Business tax – guidance

Corporation Tax: creative industry tax reliefs

How to qualify, calculate and claim Film Tax Relief, Animation Tax Relief, High-end Television Tax Relief, Video Games Development Relief and Theatre Tax Relief.

Overview

Creative industry tax reliefs are a group of 5 Corporation Tax reliefs that allow qualifying companies to claim a larger deduction, or in some circumstances claim a payable tax credit when calculating their taxable profits.

These reliefs work by increasing the amount of allowable expenditure. Where your company makes a loss, you may be able to ‘surrender’ the loss and convert some or all of it into a payable tax credit.

Qualifying rules

Your company qualifies for and can claim creative industry tax reliefs if it’s:

  • liable to Corporation Tax
  • directly involved in the production and development of certain films, ‘high-end’ television programmes, animation programmes or video games

Companies that produce films and television production companies producing relevant animation and high-end television programmes are subject to special tax rules.

These rules apply to all:

  • film production companies producing films (whether or not the films are intended for cinema release)
  • television production companies producing relevant animation or high-end television programmes

Companies can choose to opt out of these rules. However, they won’t then be eligible for creative industry tax reliefs .

The ‘cultural test’

To qualify for the creative industry tax reliefs all films, television programmes, animations or video games must pass a ‘cultural test’ or qualify through an internationally agreed co-production treaty - certifying that the production is a ‘British film’, ‘British programme’ or ‘British video game’. In all cases, formal certification is required to qualify.

Certification and qualification is administered by the British Film Institute (BFI) on behalf of the Department for Culture Media and Sport. The BFI will issue an interim certificate for uncompleted work or a final certificate where production has finished.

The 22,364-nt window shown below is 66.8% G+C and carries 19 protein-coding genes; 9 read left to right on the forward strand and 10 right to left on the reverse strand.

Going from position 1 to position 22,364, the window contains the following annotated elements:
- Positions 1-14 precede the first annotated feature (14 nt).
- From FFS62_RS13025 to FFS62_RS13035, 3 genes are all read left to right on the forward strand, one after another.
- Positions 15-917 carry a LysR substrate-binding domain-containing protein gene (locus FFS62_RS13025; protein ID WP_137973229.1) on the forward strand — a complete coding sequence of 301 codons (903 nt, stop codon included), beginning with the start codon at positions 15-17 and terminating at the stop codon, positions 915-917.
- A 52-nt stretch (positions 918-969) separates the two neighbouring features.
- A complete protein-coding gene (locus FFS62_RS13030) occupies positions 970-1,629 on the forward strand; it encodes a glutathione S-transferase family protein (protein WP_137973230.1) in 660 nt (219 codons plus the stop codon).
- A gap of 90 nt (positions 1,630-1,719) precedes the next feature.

If you have any queries concerning certification, write to:

Anna Mansi
Head of Certification BFI
21 Stephen Street
London
W1T 1LN

Alternatively you can email anna.mansi@bfi.org.uk.

Film Tax Relief (FTR)

Your company will be entitled to claim FTR on a film if:

  • the film passes the culture test - it’s considered a ‘British film’
  • the film is intended for theatrical release
  • at least 10% of the total production costs relate to activities in the UK
  • the first day of principal photography took place on or after 1 January 2007

Find detailed guidance on the taxation of film in the Film Production Company Manual.

Animation Tax Relief (ATR)

Your company will be entitled to claim ATR on an animation programme if:

  • the programme passes the cultural test - a similar test to that for FTR but within the European Economic Area
  • the programme is intended for broadcast
  • at least 51% of the total core expenditure is on animation
  • at least 25% of the total production costs relate to activities in the UK

Animations commissioned together are treated as one programme.

However, your company can’t claim ATR if the programme:

  • is an advertisement or promotional programme
  • is a news, current affairs or discussion programme
  • is a quiz or game show, panel show, variety show, or similar programme
  • consists of or includes an element of competition or contest
  • broadcasts live events, including theatrical and artistic performance
  • is produced for training purposes

Find detailed guidance on the taxation of animation in the Animation Production Company Manual.

High-end Television Tax Relief (HTR)

Your company will be entitled to claim HTR on a programme if:

  • the programme passes the cultural test - a similar test to that for FTR but within the European Economic Area
  • the programme is intended for broadcast
  • the programme is a drama, comedy or documentary
  • at least 25% of the total production costs relate to activities in the UK
  • the average qualifying production costs per hour of production length is not less than £1 million per hour